Increasingly, failing retail stores would have you believe that their plight is the result of the continual barrage of new challenges facing them. Retailers such as BHS and Staples have shut their doors for the final time, along with a growing collective of businesses falling into administration; notably Debenhams and House of Fraser. Yet, let us not assume that the current ‘retails struggles’ are a new phenomenon, once household brands like Blockbusters and Woolworths have sealed shut since 2008.
As harsh as this may sound, no company has the right to stay profitable. Businesses have come and gone throughout the course of modern history, companies that don’t adapt perish; industries that don’t adapt perish.
However, for all the doom and gloom portrayed, there is no shortage of success. Successful retailers are taking advantage of consumers, they are acknowledging their needs and wants, they are making coming into store more of a personal experience. Consumers are increasingly longing for the human engagement that is lacking in the online domain, 90% of consumers are more likely to buy when helped by a knowledgeable associate and more than 70% of consumers would prefer to shop a brick & mortar Amazon store versus Amazon.com.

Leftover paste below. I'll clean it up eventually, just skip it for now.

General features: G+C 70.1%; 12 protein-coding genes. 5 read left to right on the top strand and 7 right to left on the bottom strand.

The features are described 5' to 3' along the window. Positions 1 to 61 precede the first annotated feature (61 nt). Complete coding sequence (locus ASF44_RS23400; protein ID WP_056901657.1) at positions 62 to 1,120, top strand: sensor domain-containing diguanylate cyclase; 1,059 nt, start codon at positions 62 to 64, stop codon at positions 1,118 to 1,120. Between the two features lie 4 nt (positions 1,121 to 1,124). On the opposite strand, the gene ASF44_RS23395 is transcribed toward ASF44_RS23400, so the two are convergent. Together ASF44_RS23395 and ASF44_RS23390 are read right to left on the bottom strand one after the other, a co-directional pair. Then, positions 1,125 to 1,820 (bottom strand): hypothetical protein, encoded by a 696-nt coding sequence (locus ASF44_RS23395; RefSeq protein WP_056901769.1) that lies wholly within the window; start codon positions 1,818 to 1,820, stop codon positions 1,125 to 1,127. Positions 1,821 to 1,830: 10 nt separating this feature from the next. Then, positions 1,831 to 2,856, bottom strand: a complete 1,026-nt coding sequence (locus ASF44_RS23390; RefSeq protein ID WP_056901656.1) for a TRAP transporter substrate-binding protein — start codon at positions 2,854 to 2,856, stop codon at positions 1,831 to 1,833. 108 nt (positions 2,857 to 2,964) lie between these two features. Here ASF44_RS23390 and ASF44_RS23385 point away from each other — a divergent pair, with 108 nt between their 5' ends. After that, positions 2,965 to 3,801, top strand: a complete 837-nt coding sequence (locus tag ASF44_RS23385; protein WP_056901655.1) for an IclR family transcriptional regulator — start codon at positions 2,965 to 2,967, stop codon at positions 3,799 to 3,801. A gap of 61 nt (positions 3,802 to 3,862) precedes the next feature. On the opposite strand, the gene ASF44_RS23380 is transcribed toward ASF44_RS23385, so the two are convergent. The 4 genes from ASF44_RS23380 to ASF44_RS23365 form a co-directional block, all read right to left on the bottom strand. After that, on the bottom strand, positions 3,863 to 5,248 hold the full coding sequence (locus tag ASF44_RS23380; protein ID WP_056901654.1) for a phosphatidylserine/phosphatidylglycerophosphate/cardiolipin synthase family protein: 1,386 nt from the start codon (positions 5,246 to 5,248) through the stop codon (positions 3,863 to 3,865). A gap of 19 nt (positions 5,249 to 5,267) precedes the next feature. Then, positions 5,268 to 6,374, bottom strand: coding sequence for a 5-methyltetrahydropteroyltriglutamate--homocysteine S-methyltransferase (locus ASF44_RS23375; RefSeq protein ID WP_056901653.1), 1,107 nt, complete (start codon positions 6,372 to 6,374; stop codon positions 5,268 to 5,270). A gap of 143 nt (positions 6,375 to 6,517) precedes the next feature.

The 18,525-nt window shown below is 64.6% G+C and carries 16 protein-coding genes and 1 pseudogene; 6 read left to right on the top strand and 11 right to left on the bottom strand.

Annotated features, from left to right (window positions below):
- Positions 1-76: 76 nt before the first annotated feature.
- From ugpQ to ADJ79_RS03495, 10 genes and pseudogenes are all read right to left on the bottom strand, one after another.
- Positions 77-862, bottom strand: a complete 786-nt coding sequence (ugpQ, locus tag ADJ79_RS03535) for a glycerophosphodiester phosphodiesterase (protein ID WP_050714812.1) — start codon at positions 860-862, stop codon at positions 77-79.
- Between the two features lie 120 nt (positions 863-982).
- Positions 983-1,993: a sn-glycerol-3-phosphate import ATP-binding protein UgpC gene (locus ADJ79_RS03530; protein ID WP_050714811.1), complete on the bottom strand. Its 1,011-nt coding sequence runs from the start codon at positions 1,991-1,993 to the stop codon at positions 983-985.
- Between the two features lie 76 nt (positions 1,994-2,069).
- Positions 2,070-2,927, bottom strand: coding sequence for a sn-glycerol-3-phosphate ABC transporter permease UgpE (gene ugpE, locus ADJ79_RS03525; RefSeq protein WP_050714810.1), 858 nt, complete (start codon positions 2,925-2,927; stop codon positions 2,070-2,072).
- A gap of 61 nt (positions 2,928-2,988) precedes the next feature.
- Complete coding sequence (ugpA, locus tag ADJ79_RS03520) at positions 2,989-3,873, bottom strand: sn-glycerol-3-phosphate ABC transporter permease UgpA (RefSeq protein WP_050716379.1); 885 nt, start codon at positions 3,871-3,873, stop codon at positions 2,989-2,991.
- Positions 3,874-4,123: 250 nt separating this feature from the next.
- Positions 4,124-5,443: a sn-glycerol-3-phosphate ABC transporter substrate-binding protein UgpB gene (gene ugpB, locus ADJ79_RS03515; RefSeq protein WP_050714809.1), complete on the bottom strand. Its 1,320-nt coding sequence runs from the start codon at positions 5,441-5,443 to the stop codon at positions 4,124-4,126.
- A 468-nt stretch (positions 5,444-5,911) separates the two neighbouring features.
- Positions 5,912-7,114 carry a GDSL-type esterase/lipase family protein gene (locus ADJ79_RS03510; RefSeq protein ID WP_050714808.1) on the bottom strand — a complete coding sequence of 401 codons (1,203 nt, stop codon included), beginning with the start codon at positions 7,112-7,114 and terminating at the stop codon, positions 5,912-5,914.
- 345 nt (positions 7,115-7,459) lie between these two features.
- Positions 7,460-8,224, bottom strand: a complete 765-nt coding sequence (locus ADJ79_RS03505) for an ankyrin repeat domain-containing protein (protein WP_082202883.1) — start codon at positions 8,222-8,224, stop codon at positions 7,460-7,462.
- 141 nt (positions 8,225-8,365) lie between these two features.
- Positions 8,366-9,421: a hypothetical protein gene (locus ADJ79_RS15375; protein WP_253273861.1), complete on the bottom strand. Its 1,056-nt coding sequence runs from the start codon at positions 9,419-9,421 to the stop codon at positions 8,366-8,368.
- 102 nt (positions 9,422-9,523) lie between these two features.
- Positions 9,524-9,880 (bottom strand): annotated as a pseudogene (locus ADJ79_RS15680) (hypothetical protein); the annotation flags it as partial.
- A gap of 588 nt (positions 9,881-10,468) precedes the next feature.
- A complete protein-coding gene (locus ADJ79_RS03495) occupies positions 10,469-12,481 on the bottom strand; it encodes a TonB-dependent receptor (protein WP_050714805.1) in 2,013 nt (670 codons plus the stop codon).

Maybe there is something in John Lewis’s best revenue growth in recent years being in 2015, when partner employment was at its highest at 93,800. Perhaps consumers continued demand for human interaction as well as a dominant online presence are seen as two conflicting ends of the spectrum, when in fact they should be seen as entirely complimentary.
A recent Forbes article discusses how forward-thinking American mall developers are taking advantage of store closures by offering short term ‘pop up’ opportunities, which minimises risk by offering brands the opportunity to dip their feet into the market before diving straight in. Clever online direct-to-consumer brands are turning these stores into showcases, they are providing their customers with the physical interaction that they cannot offer online. This is offering consumers a widely diversified market.
Ultimately, the main challenge retailers claim to face is increased spending via online platforms. Don’t get me wrong, while this is a credible threat, it’s hardly the cataclysmic blow some CEO’s claim. The issue is that some businesses are much better at evolving than others.
An estimated 21.3% of all retail sales being made online as reported in December 2019. Yet, this still leaves roughly 80% up for grabs via traditional means, additionally this 21.3% will include money made through the online counterparts of brick and mortar retailers. It is not as nearly as doom and gloom as you may have believed. For example, Harrods reported sales of £2.1 billion in 2019, a 6.8% increase on the prior year. Selfridges had a record breaking Christmas and Next proposed dividends at an increased 4.4% to last year. If these retailers are making profit, online competition can not be the overwhelming foe.